Process Analytics Glossary ​

Key Terms and important information about Process Analytics

Core Terms

Activity:

Activities are the subparts of a process. It is an event that has a distinct beginning and ending. The activity usually results into an output.

Active Time:

Active Time is the amount of time spent on the activity explicitly.

Attribute:

An Attribute is a dimension of a record.

Bottleneck:

The Bottleneck of a process is the event that stalls production. The bottleneck is the event that requires the longest amount of time. The bottleneck holds back the whole process. The goal for many organizations is to remove or minimize the effects of the bottleneck in order to increase efficiency. In process discovery tools there are unique features that allow for bottleneck analysis so that people do not need to manually determine where the bottleneck is.

Case:

A Case is one instance of an event.

Case ID:

A Case ID a unique identifier of one case. A Case ID is associated with each record within the event log. This is what ties together all of the events related to one case and allows for processing.

Data Attribute:

Data Attribute is a characteristic of a piece of data.

Digital Twin:

Digital Twin is the online documentation of something that occurs in real life. A duplicate of the process is then stored electronically, making a digital twin.

Dimension:

A Dimension is an event’s attribute which is declared as dimension. The declaration could be automatic or manual by the user. The automatic declaration is based on the series of rules such as:
• The type of the data in the attribute is String or Number
• The count of unique values of this attribute is between 2 and 2000.
If both conditions are met, the attribute is considered a dimension. This happens during the post-load analysis.

Event Name:

The Event Name is the text that identifies what happened within the process. This could be something such as “Patient Discharged,” “Form Created,” etc.

Filtering:

Filtering puts a set of if statements onto a set of data. Filtering only outputs data that follows the terms. Filtering is a good way to find anomalies within the data and focus on the data that you want.

Financial Analysis:

Financial Analysis focuses on the cost of the process. Financial Analysis can be useful to determine what processes are costing the most for the business. Financial Analysis can help be a good start to the analysis process in order to find opportunities to cut costs.

Frequency Analysis:

Frequency Analysis focuses on the number of times an event is performed in a particular order. Frequency Analysis can be useful to determine how often processes that do not apply to conformance or other problems. Frequency Analysis can help be a good start to the analysis process.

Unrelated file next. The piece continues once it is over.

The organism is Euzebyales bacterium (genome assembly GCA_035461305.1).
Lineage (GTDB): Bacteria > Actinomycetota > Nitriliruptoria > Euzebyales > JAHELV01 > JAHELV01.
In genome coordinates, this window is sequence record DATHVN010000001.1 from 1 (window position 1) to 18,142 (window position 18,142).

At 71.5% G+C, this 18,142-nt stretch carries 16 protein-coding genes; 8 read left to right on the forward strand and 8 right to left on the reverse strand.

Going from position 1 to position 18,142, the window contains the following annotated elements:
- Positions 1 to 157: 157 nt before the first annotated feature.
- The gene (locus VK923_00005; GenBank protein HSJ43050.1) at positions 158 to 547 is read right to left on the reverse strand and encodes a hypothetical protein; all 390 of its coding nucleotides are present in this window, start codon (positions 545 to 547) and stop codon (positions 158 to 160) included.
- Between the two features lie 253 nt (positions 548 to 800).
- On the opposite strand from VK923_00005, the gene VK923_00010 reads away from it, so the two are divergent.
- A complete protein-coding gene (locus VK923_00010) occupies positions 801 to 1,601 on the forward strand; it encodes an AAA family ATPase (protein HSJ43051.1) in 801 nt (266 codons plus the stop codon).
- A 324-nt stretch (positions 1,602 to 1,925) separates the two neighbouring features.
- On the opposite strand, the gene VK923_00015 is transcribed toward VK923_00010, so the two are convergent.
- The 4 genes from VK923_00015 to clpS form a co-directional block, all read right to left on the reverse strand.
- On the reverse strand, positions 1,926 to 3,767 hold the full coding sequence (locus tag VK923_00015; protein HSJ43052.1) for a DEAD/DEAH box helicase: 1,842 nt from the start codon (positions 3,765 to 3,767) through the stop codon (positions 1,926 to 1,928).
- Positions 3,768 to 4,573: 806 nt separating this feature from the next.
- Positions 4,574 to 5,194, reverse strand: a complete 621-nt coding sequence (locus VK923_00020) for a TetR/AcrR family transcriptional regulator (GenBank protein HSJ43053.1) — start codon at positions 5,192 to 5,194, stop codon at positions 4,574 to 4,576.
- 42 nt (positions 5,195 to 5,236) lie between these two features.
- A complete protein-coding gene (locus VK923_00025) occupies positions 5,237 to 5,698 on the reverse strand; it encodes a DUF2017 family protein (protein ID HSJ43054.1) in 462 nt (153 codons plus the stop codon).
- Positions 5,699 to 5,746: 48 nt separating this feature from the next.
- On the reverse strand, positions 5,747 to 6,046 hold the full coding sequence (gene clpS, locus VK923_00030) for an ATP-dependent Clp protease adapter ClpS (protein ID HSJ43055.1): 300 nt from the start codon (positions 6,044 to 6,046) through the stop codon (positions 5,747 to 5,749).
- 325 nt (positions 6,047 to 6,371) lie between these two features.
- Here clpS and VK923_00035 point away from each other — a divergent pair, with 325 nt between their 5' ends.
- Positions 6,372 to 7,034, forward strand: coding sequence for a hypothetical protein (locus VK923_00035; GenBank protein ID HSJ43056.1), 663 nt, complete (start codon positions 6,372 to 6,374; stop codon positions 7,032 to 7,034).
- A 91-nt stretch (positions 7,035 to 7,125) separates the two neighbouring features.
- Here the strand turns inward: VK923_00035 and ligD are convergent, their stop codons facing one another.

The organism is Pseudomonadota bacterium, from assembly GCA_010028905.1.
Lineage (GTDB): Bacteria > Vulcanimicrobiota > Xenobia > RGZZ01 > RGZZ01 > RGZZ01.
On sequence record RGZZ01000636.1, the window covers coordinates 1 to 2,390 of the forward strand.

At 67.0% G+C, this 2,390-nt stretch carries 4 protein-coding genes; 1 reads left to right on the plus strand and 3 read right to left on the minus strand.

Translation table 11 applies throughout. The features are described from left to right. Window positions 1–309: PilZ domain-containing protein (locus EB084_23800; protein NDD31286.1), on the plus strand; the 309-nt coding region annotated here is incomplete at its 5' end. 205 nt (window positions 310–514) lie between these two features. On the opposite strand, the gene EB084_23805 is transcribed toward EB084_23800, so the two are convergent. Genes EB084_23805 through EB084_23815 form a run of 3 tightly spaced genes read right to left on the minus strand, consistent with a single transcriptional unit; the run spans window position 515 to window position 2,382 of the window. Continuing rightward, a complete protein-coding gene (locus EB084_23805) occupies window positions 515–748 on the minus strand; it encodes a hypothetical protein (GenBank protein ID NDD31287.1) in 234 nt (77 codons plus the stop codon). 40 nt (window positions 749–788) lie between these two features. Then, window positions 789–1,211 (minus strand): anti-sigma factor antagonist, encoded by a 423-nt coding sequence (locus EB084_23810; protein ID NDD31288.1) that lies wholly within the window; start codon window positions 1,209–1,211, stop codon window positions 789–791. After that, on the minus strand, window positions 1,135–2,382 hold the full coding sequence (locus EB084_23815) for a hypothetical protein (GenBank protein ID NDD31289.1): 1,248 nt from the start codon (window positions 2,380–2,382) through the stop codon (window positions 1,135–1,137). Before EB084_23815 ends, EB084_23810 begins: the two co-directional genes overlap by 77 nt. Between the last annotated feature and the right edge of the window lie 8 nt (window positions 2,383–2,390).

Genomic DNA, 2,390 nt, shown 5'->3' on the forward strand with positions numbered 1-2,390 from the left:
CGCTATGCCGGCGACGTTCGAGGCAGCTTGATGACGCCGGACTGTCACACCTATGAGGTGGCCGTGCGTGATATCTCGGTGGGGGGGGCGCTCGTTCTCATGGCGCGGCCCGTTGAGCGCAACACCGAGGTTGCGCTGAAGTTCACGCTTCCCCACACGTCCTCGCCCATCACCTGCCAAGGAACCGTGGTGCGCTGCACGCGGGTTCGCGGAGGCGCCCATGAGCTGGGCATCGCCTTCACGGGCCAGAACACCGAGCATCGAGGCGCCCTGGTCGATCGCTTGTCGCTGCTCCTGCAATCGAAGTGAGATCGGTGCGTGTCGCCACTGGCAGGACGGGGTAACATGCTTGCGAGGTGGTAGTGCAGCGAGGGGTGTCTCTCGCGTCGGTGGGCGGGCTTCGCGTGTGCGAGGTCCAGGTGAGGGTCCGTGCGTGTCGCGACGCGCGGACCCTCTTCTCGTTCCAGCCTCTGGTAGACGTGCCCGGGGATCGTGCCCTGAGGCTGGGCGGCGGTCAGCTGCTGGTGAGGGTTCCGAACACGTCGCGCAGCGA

Performance Analysis:

Performance Analysis focuses on the results of a process. This could be a positive or negative result.

Process Analysis:

Process Analysis is the step after Process Discovery. In Process Analysis the processes executed in the company are analyzed in order to understand where and how improvements are possible. Analysis consists of analyzing the “as-is” process, finding problems, and optimizing the process.

Process Animation:

Process Animation allows for simplistic visualization of a process. Process visualization shows the process flow through animation such as dots that follow the process to show speed ,lags, and flow.

Process Compare:

Process Compare allows for multiple processes to be placed side by side and analyzed. This allows for process analysis between similar processes.

Process Discovery:

Process Discovery is the first part of process intelligence. This step of the process discovers the “as-is” process execution and presents an intuitive visualization that is easily explorable. Discovery consists of extracting the data, mapping the events, and creating the “as-is” visualization. There are many software platforms that help with process discovery.

Process Instance:

A Process Instance is one particular occurrence of the process.

Process Map:

A process map is a visualization of a process. A process map can map an actual process or of the standard process.

Process Mining:

Process Mining is the process of extracting information from event logs and doing analysis in order to support the business processes.

Process Monitoring:

Process Monitoring is a way of continuously evaluating a process without having to watch flashing monitors waiting for a change. Process monitoring allows a user to input protocols. As the data is uploaded in real time the program watches for these protocols. When the protocol is violated the violation can trigger alerts to a person’s phone or email.

Protocol: